The Commonwealth of Virginia's Ultimate Blog

Thursday, December 29, 2005

Playoff v. Bowls

The AFP's Chris Graham has this article today defending the status quo in Division I-A college football. The argument here is that a playoff would not generate any more money that the current bowl system does, that it would deprive many teams of an opportunity to play in the post-season and that it would present a huge burden to fans who would be forced to travel to far-off destinations for several consecutive weeks.

I'll admit that I once favored eliminating the bowl system in favor of a true playoff, but I have since changed my mind. Frankly, college football is unique because its season already functions as a playoff, with teams needing to win every game to have a chance to compete for the national title. However, it is a concern that college football continues to use an arbitrary system to decide the champ rather than playing it out on the field.

I feel that the best solution to the dilemma would be an eight team playoff with the following features:
  • 8 teams determined by ranking in the BCS. While the BCS is a very flawed way of choosing the Top 2 teams, it does a better job of distinguishing the worthy from the unworthy when more teams are included. BCS #1-BCS#8 would get bids regardless of conference.
  • First Round games conducted at higher seed's home stadium. This would mean that the Top 4 teams in the nation get rewarded for their efforts. This would reduce the financial strain of a playoff on football fans. It would also protect the integrity of the regular season since one-loss teams, particularly those who decide to schedule too many patsies, could potentially lose the home-field advantage.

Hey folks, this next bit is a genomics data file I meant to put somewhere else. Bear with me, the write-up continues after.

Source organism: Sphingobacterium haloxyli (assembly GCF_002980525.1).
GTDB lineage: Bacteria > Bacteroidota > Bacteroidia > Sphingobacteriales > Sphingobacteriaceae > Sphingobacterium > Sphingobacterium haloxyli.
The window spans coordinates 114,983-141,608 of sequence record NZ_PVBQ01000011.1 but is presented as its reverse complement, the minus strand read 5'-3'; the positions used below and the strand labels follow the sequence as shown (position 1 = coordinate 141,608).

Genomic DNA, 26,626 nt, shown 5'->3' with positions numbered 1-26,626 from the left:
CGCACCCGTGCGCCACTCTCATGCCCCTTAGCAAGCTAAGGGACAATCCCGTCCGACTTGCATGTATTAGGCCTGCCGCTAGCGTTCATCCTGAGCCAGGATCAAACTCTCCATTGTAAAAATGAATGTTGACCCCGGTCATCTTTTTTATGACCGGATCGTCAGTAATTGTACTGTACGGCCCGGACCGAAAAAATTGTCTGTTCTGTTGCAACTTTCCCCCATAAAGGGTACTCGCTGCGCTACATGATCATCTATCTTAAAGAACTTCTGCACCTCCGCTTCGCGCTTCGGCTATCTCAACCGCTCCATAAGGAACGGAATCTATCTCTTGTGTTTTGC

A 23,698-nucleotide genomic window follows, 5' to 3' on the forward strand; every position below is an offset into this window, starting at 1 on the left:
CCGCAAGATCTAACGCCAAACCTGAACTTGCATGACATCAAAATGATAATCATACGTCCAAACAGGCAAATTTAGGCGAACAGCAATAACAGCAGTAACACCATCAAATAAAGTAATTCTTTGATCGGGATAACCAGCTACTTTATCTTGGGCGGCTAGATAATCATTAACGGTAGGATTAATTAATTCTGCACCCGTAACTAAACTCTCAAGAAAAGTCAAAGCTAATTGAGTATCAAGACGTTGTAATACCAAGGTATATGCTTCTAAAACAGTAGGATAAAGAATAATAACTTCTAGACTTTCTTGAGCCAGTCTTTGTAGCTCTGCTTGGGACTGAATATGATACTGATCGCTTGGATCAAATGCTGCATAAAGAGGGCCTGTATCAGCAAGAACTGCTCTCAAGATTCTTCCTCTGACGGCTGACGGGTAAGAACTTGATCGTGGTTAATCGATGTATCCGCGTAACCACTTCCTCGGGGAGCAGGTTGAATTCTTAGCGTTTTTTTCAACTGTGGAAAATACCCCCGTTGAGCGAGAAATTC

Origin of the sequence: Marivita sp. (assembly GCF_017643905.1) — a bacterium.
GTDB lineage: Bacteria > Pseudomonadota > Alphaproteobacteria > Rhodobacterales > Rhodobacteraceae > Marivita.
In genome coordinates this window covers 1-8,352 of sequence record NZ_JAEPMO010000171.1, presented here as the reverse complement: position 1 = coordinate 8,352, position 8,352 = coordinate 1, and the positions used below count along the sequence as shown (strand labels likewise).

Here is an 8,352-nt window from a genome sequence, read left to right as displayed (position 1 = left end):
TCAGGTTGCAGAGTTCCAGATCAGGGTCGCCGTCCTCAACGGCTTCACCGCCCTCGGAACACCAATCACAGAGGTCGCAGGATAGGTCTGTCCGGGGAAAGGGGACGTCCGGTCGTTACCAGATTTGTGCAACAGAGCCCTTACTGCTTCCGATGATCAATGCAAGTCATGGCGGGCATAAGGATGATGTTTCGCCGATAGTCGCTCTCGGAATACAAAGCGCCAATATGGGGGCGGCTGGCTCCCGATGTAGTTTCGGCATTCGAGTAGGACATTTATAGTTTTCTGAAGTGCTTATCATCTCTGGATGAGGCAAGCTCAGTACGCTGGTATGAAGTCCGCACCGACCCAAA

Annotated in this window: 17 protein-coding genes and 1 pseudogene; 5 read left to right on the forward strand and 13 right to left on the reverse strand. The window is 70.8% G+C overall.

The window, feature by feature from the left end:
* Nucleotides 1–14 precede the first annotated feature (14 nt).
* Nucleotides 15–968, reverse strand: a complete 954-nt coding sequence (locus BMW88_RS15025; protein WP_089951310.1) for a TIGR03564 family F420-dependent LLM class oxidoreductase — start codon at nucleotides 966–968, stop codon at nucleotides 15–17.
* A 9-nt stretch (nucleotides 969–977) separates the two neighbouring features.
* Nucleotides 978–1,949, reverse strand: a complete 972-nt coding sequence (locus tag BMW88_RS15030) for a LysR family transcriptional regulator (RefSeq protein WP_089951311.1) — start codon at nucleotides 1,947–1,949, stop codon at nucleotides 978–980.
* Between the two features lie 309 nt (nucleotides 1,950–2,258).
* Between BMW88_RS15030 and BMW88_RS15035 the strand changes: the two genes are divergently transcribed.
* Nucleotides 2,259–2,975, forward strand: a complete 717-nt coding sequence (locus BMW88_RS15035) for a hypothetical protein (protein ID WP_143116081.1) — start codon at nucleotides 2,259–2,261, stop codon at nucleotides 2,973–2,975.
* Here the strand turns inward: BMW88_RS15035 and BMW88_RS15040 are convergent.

• Semifinal and Final games played at current BCS bowl locations. The championship game would rotate between the Sugar, Rose, Orange and Fiesta bowl as it currently does. The only question would be what to do with the fourth bowl each year. The options could be a consolation game between the two semifinal losers, or simply allowing that 4th bowl to have first pick of the top two non-playoff qualifying teams.
  • Regular Season limited to 11 games. This would ensure that teams could still schedule a couple solid out-of-conference games without having the championship games and playoffs extend the season to a great extent. Only two teams each year would play as many as 15 games, only one more than a possible 14 (12 + Champ game + bowl game) starting next season.
The above system would allow the NCAA Division I-A champion to be determined on the field rather than by the BCS system. It would also protect the integrity of the regular season, while also allowing the bowls to live on. Yes, by only removing 8 of a possible 56 bowl teams, there would still be room for most of the bowl games to continue. Only a few minor bowls would be eliminated and there is no reason that the fans of bowl eligible teams wouldn't continue to support them as they currently do.

If the above system was applied to this year's field, it would look like this:

at #1 USC
#8 Miami

at #4 Ohio State
#5 Oregon

at #3 Penn State
#6 Notre Dame

at #2 Texas
#7 Georgia

Now who wouldn't want to see those games?

The only teams I see with a legitimate beef are Big East Champ West Virginia, whose only loss was to Virginia Tech, and ACC Champ Florida State, who lost four games. Frankly, I believe West Virginia is more deserving than two-loss Notre Dame and the computers agree, placing WVU #9 and ND #10. Unfortunately the human voter bias in favor of Notre Dame gives the Domers the bid. As for FSU, well when you lose to Virginia, Clemson, and NC State, you get what you deserve.